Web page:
If you’re often home sick or constantly in GI-related discomfort, probiotic foods might be the cure you’re looking for. According to some research, probiotic foods may protect your cells against disease, though it’s important to note this is a very controlled example using individual cells. While, probiotics alone won’t protect you from illness, research suggests they could help prevent digestive-related issues.

And while we’re on the topic of illness, taking antibiotics when you’re sick wipes out both the good and bad bacteria in your system. Fortunately, the Journal of the American Medical Association says probiotics can help relieve it. Consuming probiotic-filled foods while finishing out your prescribed dosage of antibiotics can help restore the healthy bacteria in your body, so eat up.

4. Pickles

Woman trying to open a jar of pickles.

Try snacking on pickles. | iStock.com/Central IT Alliance

Pickled cucumbers — more commonly known as pickles — are soaked in a salt and water solution, then left to ferment in their own natural lactic acid bacteria. This process not only gives them their characteristically sour taste, but also packs them full of probiotics. Additionally, pickles are low in calories and fat, making them a perfect mid-afternoon snack or addition to a sandwich or burger at dinnertime. If you’re craving a snack that’s salty, sour and crunchy, a pickle is the perfect choice.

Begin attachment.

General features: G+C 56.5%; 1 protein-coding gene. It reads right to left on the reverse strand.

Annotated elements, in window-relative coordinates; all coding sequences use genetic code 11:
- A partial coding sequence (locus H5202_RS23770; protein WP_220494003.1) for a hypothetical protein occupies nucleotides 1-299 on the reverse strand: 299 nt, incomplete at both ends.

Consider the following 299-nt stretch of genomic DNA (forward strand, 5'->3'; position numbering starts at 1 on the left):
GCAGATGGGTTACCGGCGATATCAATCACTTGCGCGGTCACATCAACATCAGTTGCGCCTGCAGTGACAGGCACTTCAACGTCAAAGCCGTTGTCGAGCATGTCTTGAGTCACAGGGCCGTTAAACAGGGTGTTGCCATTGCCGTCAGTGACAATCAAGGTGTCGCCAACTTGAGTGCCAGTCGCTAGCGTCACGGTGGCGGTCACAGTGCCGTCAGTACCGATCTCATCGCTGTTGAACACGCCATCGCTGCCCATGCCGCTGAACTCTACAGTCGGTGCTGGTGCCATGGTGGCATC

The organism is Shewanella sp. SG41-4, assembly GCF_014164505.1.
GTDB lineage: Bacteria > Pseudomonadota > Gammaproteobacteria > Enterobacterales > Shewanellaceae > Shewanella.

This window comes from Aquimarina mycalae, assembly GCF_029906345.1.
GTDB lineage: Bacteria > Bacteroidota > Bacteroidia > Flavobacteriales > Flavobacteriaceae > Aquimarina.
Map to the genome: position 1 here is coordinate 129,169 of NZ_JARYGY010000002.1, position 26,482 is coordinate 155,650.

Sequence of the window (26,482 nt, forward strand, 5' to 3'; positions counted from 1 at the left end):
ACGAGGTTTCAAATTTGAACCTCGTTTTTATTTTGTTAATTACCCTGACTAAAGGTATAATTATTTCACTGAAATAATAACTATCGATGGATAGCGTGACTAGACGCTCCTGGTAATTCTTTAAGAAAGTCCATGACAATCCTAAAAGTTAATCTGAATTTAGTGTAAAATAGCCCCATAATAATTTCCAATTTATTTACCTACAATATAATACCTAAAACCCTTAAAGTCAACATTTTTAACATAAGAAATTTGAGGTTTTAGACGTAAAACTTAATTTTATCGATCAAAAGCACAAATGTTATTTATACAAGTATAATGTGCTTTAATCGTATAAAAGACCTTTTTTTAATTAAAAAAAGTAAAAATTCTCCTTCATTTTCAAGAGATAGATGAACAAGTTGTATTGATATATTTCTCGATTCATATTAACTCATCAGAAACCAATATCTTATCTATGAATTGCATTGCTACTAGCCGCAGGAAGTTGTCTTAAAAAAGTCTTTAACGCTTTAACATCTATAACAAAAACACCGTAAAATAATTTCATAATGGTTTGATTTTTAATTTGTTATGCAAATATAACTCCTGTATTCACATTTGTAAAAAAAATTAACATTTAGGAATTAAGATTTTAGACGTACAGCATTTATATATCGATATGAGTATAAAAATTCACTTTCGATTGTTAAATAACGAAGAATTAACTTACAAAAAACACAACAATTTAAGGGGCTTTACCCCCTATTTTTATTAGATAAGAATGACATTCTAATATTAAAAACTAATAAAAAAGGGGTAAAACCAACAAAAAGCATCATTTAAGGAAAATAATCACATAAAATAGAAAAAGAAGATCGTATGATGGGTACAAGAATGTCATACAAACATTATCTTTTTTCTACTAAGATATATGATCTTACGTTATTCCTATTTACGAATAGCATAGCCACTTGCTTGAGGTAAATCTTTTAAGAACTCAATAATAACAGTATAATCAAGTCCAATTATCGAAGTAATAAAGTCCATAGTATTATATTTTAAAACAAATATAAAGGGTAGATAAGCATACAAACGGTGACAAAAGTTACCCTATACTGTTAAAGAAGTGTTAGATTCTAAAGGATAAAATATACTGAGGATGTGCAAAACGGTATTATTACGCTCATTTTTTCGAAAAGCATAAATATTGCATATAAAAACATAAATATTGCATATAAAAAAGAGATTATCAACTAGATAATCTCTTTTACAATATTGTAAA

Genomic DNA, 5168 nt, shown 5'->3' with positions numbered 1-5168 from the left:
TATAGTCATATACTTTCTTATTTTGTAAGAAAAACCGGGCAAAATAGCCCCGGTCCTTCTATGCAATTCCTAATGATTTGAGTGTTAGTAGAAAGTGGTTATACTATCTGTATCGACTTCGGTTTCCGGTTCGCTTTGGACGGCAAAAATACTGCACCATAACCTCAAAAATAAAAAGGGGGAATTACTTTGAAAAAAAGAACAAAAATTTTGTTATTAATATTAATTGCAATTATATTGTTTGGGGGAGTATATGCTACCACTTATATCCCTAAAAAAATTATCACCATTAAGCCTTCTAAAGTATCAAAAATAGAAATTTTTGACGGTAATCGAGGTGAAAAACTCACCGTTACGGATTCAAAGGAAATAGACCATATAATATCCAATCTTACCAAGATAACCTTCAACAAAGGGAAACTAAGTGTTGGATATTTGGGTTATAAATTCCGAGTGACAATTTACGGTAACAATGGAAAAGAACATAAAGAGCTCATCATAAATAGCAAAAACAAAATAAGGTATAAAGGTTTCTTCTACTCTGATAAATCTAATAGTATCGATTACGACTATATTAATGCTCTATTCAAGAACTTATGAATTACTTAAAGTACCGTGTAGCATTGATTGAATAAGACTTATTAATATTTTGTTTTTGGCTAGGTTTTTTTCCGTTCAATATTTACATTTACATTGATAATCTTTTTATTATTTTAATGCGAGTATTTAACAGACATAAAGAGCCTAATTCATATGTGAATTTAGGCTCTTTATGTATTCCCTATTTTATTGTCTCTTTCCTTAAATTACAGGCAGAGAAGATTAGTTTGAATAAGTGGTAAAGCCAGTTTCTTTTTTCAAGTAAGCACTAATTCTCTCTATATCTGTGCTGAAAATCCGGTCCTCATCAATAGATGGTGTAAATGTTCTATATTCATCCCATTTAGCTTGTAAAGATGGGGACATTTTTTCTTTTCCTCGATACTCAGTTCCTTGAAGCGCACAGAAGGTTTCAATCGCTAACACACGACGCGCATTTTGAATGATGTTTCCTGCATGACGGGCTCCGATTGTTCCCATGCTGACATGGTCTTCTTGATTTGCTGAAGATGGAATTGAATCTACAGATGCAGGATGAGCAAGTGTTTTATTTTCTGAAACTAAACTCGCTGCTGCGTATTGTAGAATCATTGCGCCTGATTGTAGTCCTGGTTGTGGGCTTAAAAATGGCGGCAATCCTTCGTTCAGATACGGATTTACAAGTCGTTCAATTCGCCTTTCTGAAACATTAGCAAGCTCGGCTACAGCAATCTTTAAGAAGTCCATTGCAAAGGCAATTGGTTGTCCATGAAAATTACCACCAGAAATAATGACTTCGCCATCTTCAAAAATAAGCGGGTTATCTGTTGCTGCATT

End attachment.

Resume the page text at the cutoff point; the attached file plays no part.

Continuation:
5. Sourdough bread

Top view of round sourdough bread loaf on a table with oregano.

Even bread can give your gut a boost. | iStock.com/Arx0nt

Fermentation is responsible for many probiotic-filled foods. In general, fermentation in food preparation uses bacteria to break down carbs, and sourdough bread gets its unique taste from this process. The Journal of Applied Microbiology points to a number of possible reasons why the products of fermentation are so good at defending your gut against their harmful antagonists, but it’s still not totally clear. Regardless, sourdough bread is one probiotic-filled food you definitely don’t want to miss out on.

6. Olives

Olives and meats on table

Consider this just one more reason to eat olives. | iStock

Those who follow a Mediterranean diet already know olives are excellent sources of healthy fats, antioxidants, and iron. Time also notes olives contain a strain of good bacteria that can improve digestion and boost your immunity. Add olives to salads, hummus, or your favorite pasta recipe for even more benefits.